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The Florida International Bridge Collapse Is About So Much More Than a Failed Structure

This is the crossing at Florida International University that authorities opted not to redesign. Instead they built a bridge over it, and the bridge failed. Photo: Google Maps

Six people are dead after a recently-installed pedestrian bridge collapsed at Florida International University in Miami yesterday. Eight cars were trapped under the rubble when the 950-ton structure, which was built using "accelerated bridge construction" techniques and completed just Saturday, gave way.

It's an unspeakable tragedy, and for a day or two at least, it will focus the nation's attention on "infrastructure" issues.

You can expect most coverage to treat this as a story about construction failure. But the situation begs reporters to step back and consider a broader perspective.

The pedestrian bridge was installed to give students a safe way to walk across Southwest 8th Street, an eight-lane road that divides the campus from the Sweetwater neighborhood, where about 4,200 university students live.

This highway-like road is very dangerous. A driver killed an 18-year-old student trying to cross the street in August, and students demanded action to improve safety.

The university, the city of Miami, or the state DOT could have tried to make the whole street safer. Southwest 8th Street is clearly too wide, and there are a number of ways to narrow crossing distances and reduce dangerous speeding, like adding concrete median islands, or replacing car lanes with wider sidewalks.

Instead, the state of Florida chose a solution that would not disrupt the configuration for motorized traffic in any way: a pedestrian bridge. The bridge cost $14 million and was funded by a federal TIGER grant.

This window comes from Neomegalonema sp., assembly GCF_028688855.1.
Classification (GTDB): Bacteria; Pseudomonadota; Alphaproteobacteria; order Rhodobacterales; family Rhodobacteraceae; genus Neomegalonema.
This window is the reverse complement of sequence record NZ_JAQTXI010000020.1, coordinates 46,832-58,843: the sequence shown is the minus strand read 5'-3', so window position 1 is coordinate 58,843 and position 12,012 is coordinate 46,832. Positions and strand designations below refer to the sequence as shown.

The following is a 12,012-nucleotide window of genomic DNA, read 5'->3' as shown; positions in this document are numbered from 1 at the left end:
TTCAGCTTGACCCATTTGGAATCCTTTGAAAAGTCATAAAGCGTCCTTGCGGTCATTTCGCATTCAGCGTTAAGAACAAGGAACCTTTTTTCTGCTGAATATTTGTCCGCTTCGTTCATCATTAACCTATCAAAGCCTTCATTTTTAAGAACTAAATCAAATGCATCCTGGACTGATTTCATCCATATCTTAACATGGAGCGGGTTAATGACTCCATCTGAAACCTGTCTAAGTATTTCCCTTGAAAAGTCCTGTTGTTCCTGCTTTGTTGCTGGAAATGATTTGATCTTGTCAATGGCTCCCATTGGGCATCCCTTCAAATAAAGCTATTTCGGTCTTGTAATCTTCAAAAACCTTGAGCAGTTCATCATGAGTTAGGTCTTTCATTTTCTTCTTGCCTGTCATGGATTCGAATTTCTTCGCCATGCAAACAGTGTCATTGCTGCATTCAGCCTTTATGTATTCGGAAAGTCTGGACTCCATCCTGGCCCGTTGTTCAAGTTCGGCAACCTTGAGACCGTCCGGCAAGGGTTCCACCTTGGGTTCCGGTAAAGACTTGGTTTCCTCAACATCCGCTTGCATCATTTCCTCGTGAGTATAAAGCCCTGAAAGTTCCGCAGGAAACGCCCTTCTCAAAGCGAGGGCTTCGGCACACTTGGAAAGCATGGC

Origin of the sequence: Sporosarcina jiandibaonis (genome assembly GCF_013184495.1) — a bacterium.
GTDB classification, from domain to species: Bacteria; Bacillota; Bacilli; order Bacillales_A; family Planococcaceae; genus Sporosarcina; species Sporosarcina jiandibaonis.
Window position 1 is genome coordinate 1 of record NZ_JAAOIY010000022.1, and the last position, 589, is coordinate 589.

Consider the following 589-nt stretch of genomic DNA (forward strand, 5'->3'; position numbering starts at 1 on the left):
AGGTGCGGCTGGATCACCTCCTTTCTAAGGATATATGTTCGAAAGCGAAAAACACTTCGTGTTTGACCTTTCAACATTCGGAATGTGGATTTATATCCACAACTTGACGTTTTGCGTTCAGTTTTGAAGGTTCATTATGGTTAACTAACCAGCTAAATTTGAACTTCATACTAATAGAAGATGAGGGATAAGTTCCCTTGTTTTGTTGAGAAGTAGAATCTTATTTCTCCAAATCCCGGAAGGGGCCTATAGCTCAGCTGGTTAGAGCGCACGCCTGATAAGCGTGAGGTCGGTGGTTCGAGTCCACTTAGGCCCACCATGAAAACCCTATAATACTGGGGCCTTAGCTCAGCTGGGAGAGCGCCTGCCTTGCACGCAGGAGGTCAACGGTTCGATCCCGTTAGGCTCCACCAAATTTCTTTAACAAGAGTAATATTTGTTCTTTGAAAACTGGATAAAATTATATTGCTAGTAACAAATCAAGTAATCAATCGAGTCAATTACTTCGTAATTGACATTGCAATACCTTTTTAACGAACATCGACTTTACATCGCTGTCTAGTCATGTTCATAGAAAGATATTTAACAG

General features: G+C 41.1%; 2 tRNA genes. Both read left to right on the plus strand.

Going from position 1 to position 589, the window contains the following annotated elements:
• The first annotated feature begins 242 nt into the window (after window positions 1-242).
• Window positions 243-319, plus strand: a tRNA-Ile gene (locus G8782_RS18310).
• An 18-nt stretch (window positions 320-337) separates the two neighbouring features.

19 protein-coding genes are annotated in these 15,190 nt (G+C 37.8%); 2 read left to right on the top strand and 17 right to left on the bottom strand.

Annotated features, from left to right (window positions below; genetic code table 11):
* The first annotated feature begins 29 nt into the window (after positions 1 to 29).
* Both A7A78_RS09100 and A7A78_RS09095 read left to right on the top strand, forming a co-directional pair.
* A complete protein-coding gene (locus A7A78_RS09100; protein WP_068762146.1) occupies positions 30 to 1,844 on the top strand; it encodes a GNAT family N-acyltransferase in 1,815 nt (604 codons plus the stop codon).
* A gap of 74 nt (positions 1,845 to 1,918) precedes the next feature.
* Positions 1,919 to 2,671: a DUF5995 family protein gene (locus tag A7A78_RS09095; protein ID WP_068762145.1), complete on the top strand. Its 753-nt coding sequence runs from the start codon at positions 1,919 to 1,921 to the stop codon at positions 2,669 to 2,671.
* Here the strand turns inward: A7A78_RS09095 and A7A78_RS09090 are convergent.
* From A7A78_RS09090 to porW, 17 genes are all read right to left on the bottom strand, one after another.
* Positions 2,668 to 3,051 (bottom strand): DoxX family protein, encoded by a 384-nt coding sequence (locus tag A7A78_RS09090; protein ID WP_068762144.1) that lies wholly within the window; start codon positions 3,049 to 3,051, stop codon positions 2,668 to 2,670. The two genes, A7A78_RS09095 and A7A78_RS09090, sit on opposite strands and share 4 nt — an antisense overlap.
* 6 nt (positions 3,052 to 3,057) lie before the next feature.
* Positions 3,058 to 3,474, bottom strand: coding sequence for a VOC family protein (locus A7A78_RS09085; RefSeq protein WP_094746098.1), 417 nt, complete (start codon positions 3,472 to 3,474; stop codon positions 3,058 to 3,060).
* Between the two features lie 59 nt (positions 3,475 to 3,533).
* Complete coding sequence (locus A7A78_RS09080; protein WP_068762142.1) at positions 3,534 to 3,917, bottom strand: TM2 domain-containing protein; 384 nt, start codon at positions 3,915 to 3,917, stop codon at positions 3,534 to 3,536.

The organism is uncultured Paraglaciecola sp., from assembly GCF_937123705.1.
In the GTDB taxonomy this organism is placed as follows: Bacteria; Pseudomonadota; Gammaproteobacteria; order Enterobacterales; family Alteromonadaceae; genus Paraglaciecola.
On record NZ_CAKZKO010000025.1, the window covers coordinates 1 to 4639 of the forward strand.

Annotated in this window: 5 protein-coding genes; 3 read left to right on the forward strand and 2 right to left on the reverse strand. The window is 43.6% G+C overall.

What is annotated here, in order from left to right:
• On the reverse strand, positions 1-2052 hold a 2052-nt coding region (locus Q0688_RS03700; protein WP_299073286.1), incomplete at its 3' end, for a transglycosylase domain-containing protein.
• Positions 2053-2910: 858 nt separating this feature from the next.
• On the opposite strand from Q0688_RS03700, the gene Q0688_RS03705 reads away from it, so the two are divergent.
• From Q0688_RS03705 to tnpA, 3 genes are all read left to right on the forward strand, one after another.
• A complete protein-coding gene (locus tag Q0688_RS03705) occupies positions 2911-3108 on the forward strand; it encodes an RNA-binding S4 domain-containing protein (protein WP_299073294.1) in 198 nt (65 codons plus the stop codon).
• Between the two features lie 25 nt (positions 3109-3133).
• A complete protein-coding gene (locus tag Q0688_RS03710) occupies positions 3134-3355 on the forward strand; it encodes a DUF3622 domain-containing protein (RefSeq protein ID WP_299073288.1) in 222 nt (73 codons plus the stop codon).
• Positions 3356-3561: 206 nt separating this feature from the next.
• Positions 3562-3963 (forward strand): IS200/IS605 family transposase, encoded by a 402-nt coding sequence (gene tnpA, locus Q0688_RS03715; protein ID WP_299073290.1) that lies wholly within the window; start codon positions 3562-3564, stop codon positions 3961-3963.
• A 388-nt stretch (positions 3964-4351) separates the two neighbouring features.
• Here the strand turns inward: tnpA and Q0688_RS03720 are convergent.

Not only did the design solution prioritize fast-moving cars, so did the construction technique. The quick-build approach was chosen to "keep the inevitable disruption of traffic associated with bridge construction to a minimum," according to the university.

While the bridge was going up, the university police were conducting their own "pedestrian safety program." It started with handing out warnings to pedestrians and cyclists before ramping up with fines for people jaywalking or not using sidewalks. (The campaign also targets drivers who fail to yield, though most warnings went to pedestrians.) The bridge collapsed the day after police announced the blitz of $78 tickets.

Florida routinely ranks as one of the most dangerous states in the country for walking. And if you pan out on this environment, it's easy to see why. The FIU campus is designed around the movement and storage of cars and is dominated by parking. Locals tell us that there is really no transit access to the university except for a couple of out-of-the-way bus stops.

Hat tip: Sean Meredith
Google Maps via Sean Meredith
Hat tip: Sean Meredith

In 2015, the Miami Dade Metropolitan Planning Organization released a study of the 8th Street corridor [PDF]. Though it mentioned the FIU campus, the report focuses almost exclusively on speeding up car traffic, not pedestrian safety. The planning agency rejected the addition of bus lanes and instead elected to make the road more like a highway, with grade separations at two intersections.

For its part, Florida International University has been making efforts to calm traffic within its campus. But regional and state planning officials clearly have other priorities.

The National Transportation Safety Board is headed down to Miami to investigate this case -- like they do whenever there's a high profile disaster. And they're likely to examine the bridge construction process and point out defects -- as they should.

But if history is a guide, they will probably ignore the wider context. And that's a shame. An effective approach to traffic safety would consider the dangerous conditions for pedestrians that led to the construction of the bridge in the first place. If we don't think critically about these systemic risks, our transportation networks will keep on failing at public safety.

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